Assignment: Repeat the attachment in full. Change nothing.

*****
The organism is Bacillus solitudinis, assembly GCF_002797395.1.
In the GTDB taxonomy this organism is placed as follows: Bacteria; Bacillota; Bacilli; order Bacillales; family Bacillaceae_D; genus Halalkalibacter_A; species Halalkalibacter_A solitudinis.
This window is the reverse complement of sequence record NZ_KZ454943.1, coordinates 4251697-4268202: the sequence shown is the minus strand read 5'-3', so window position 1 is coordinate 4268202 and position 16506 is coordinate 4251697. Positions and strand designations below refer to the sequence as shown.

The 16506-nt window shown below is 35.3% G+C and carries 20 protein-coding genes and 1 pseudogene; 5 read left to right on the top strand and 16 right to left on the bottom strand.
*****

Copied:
The organism is Bacillus solitudinis, assembly GCF_002797395.1.
In the GTDB taxonomy this organism is placed as follows: Bacteria; Bacillota; Bacilli; order Bacillales; family Bacillaceae_D; genus Halalkalibacter_A; species Halalkalibacter_A solitudinis.
This window is the reverse complement of sequence record NZ_KZ454943.1, coordinates 4251697-4268202: the sequence shown is the minus strand read 5'-3', so window position 1 is coordinate 4268202 and position 16506 is coordinate 4251697. Positions and strand designations below refer to the sequence as shown.

The 16506-nt window shown below is 35.3% G+C and carries 20 protein-coding genes and 1 pseudogene; 5 read left to right on the top strand and 16 right to left on the bottom strand.